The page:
Tuesday, December 23, 2008

The Mizu no Hana necklace...

This is a green necklace, or rather a blue-green one. I decided to call it Mizu no Hana, or "Water Flower", flower from the water. Another necklace of Japanese inspiration. When working on it, I thought about lotus flowers, pearls and a peaceful, Zen-like, Japanese landscape.

I have used for Mizu no Hana:

- One green aventurine carved rose;
- Two large green crystal pearls and two medium ones;
- Several Swarovski bicones and two round Swarovski faceted beads;
- Rice-shaped dark green freshwater pearls;
- Czech dark green iridescent bugles;
- Tibetan silver clasp;
- Silver-plated round spacers and bead caps.

Some close-ups:

On the left, we can see the back of the carved rose, where I had to use two cloudy jade beads to hide the wire, as well as one crimp to keep the beads from running while working on it. On the right, one of the big pearls is visible, along with a very ornate silver-plated bead cap, with garlands of flowers, very pretty. Swarovski bicones of different colours, silver-plated spacers, Czech bugles and one jade bead are also visible here...

On the left, a detail of the jade beads, some Swarovski bicones and small filigree silver-plated caps. The other picture shows the lovely fresh water pearls and some of the small silver spacers.

And a final view of the necklace -rolled-up, the way I like!

Wednesday, December 17, 2008

The Strega necklace...

I made another necklace tonight. I was dying to use some of my new dragon veins beads. Then I remembered that Mark once said I should make something really gothic, very, very dark. Dragon veins are ideal for that kind of thing due to their variety of colours and a very peculiar texture that really resembles a reptile's skin. Or indeed the veins of some magical beast.

I decided to call it Strega (which means "Witch", in Italian). I also had in mind some books by Carlo Ginzburg, Italian historian, notably the brilliant "Ecstasies. Deciphering the Witches' Sabbath", which I read years ago and enjoyed a lot. I was thinking about revisiting it perhaps. All related to witches and gothic, magical stuff, so there you go.

This is Strega then:

I have used:

- 14 bat wings;
- 7 frog nails;
- The tongue of a basilisk;
... oooops, not really!

Seriously now. This is what I REALLY used (easier to find than the above):

- One purple dragon vein agate focal bead, disc-shaped and very pretty;
- Several Swarovski bicones and two small pendants (also Swarovski);
- Four round dragon veins beads also purple;
- Four big dichroic glass beads;
- Two black onyx round beads;
- Two Czech Fire faceted beads;
- Swarovski crystal pearls of different sizes;
- Twenty small obsidian beads insterspaced with silver-plated crimps;
- Some very few silver-plated balls;
- Tibetan silver clasp (my favourite kind).

Some close-ups:

On the left, we can see the dragon veins focal bead. The "veins" are very strong, very marked. Above, a little detail of the obsidian beads and seilver crimps. On the right, we have one of the dragon veins beads and one of the dichroic ones, as well as some Swarovski black pearls and amethyst bicones.

On the 1st picture a detail of the Swarovski bicones and pearls, and obsidian beads. On the 2nd one, the clasp, a S-hook in Tibetan silver. They are very secure and look quite nice.

Sunday, December 14, 2008

The Koyo necklace...

As Hanami (viewing of the cherry blossoms) is for Spring, so is Koyo ("colourful leaves") for Autumn. Viewing of the Autumn colourful leaves, is what the name means.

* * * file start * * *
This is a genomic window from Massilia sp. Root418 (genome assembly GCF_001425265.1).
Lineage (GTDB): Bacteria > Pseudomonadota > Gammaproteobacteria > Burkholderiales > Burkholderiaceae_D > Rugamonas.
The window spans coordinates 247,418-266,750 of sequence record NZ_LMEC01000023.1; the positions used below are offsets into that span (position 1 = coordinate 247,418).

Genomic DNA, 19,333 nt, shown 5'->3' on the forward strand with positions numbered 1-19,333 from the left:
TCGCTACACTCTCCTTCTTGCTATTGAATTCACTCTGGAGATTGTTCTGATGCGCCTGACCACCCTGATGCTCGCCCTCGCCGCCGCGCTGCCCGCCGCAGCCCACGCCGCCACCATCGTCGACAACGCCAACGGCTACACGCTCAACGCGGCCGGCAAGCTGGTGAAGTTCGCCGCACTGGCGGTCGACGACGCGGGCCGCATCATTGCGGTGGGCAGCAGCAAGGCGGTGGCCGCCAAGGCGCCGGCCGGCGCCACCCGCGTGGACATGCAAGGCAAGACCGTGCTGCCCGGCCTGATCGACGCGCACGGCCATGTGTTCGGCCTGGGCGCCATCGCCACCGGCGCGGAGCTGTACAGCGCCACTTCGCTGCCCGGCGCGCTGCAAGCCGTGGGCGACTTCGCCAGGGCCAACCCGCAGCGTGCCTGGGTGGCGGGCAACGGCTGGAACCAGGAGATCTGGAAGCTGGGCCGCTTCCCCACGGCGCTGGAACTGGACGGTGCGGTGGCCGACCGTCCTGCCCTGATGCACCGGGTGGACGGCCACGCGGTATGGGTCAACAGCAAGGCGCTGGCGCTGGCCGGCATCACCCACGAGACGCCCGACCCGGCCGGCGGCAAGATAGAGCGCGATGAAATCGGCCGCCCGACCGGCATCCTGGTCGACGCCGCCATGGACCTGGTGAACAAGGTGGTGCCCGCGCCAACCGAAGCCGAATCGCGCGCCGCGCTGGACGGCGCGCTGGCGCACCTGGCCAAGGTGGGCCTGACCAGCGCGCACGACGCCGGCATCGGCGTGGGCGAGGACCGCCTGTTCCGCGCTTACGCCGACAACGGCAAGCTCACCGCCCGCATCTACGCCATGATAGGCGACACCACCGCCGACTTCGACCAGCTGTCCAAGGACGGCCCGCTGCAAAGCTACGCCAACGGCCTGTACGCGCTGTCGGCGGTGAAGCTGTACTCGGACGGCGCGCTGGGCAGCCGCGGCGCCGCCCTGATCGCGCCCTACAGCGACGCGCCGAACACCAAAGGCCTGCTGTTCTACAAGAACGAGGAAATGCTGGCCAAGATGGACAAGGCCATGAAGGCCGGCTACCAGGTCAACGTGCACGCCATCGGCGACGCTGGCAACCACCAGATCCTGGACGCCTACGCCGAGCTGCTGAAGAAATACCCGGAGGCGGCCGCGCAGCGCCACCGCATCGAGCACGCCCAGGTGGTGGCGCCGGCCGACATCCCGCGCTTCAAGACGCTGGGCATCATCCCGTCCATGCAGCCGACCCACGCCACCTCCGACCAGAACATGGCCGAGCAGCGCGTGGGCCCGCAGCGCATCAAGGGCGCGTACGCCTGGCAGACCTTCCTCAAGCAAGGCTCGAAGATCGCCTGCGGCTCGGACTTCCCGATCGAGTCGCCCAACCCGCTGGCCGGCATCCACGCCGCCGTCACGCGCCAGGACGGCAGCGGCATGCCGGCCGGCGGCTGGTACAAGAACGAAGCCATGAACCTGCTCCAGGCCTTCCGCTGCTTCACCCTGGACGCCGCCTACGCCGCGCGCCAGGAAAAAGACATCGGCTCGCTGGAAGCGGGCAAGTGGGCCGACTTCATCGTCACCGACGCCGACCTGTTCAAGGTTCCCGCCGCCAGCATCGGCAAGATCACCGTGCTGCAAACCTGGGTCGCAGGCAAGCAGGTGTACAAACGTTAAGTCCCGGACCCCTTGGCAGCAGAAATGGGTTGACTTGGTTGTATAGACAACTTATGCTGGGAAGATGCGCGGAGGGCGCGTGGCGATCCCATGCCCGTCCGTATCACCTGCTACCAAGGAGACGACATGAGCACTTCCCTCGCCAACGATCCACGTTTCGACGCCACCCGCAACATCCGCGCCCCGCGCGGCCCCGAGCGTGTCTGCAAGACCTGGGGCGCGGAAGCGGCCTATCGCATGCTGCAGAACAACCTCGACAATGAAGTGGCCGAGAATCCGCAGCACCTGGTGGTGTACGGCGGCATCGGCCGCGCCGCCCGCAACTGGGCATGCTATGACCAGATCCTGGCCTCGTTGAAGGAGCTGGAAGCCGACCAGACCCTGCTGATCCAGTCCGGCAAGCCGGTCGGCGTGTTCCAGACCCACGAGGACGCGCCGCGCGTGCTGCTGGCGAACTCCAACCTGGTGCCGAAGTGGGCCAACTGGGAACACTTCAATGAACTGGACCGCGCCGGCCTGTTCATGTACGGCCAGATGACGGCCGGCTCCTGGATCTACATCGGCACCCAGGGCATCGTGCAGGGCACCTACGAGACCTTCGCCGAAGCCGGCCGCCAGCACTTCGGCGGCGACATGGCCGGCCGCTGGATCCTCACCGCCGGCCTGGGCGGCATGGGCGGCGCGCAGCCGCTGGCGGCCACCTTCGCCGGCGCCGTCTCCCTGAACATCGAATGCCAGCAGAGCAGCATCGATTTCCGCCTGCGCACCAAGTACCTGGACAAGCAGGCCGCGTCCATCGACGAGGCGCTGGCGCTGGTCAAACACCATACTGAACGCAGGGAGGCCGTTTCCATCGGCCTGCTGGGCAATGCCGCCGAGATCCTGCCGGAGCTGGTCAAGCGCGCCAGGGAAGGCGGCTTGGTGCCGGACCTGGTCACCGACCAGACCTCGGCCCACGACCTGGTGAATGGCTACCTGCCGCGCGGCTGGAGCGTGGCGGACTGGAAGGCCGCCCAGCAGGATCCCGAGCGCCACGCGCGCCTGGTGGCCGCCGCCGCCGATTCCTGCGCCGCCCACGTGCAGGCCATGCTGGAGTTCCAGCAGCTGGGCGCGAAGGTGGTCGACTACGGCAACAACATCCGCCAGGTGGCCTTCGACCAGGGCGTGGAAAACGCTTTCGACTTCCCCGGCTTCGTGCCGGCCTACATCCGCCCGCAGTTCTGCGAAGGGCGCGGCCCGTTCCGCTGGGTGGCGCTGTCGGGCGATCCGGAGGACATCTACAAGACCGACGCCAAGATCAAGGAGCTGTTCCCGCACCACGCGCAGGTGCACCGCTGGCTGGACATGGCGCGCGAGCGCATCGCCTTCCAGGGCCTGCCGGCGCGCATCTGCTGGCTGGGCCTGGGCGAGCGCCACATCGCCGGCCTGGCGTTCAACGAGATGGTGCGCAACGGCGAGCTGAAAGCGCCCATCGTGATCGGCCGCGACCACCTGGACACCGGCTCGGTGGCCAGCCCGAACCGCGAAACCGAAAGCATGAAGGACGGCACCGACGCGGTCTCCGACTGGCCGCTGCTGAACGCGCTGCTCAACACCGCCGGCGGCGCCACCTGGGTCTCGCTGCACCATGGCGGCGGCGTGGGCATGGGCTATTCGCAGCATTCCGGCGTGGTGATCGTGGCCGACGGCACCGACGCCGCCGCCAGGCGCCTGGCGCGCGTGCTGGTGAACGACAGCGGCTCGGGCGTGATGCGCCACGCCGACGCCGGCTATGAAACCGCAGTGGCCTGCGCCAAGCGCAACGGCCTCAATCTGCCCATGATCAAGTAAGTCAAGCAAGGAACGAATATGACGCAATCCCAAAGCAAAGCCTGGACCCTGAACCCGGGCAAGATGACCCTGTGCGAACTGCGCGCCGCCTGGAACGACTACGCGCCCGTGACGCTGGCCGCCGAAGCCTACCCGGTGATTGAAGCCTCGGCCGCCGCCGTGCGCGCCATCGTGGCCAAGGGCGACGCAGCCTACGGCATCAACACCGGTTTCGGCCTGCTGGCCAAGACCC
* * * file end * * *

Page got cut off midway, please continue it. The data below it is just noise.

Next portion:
Then, I made my Koyo necklace today, inspired by this seasonal ritual. Main colours are reds, golds, maple shades. It is quite heavy due to the amount of gemstones I decided to mix here:

For Koyo, I have used:

- One Murano focal bead with gold foil;
- Several antique gold plated bead caps and small beads;
- Six red jade beads;
- Four fire agate orange beads;
- Four beige/brown jade beads;
- Two orange turquoise beads (probably man-dyed);
- 2 faceted rubies;
- Fourteen goldstone beads (also called aventurine or sandstone);
- Golden crimps in-between the goldstones;
- Two heart-shaped Chinese lampwork beads;
- Czech fire faceted crystal beads and AB (Aurora Borealis) bicones;
- One of my favourite clasps, a copper leaf.

Some close-ups...

The 1st picture shows the Murano focal bead in detail, with gold foil and a red rose swirl. The 2nd one shows some of the gold-plated spacers, some Czech Fire faceted beads and one dark red ruby surrounded by two bead caps in the shape of a leaf (or flower). I tried to vary the bead caps for different stones in the necklace, also to represent the variety of trees and leafs you can find in a single forest. They also look a bit like fallen leaves, due to their antique gold, copper hues. And, on the 3rd picture, you can see one of the red jade beads followed by a fire agate deep orange one. Other types of bead caps are also visible here.

On the 1st picture, you have a detail of the nice goldstone beads. Their lovely red brick colour derives from the amounts of mica and hematite present in their composition. They are insterspaced with tiny gold crimps, as I said before, and which are visible here. The 2nd picture shows one of the Czech AB beads, one red jade bead at the top, and further down, another fire agate bead. The 3rd one shows the copper leaf clasp.

A different view of the necklace here...

Slung over a screen,
a dress of silk and gauze.
The autumn wind.

Taniguchi Busan (1716-1784)

The Tartuffo 2 necklace...

I made this necklace yesterday and, since it is kind of similar to my previous Tartufo, I called it Tartuffo 2. I know, it's not quite an exciting name, but they are born of the same idea and made on the same day more or less, so...

Here it is. Note it is much shorter than the usual, since some people do prefer shorter necklaces. I personally prefer them longer, but I cannot make necklaces solely based on my personal tastes, so...

For the Tartuffo 2, I have used:

- 1 round lampwork paperweight pendant in shades of purple;
- 6 small purple chrysocolla beads;
- Swarocvski crystals;
- Tibetan silver spacers and clasp;
- Czech fire faceted beads;
- Czech glass beads in various shapes and cuts, including 4 really cute square ones.

Some close-ups as follows...

These pics show details of the lovely square Czech beads, Swarovski crystals and some of the Chrysocolla beads. You can also see some of the Tibetan silver lantern-shaped spacers, the tiny silver-plated balls and also one of the Czech fire faceted beads I used.

On the above, you can see again some of the Czech fire beads, spacers and chrysocolla beads, and also the S-hook tibetan silver clasp, which I quite like.

A detail of the Chinese lampwork pendant, paperweight style, some more of the chrysocolla beads and small silver Czech seeds. I use these to make a smoother curve where the pendant is, otherwise it might look a bit too "angular" and "broken". As you can see, the chrysocolla vary a lot in shade: these two - that I put closer to the focal point, ie, pendant - are pinkier than the others.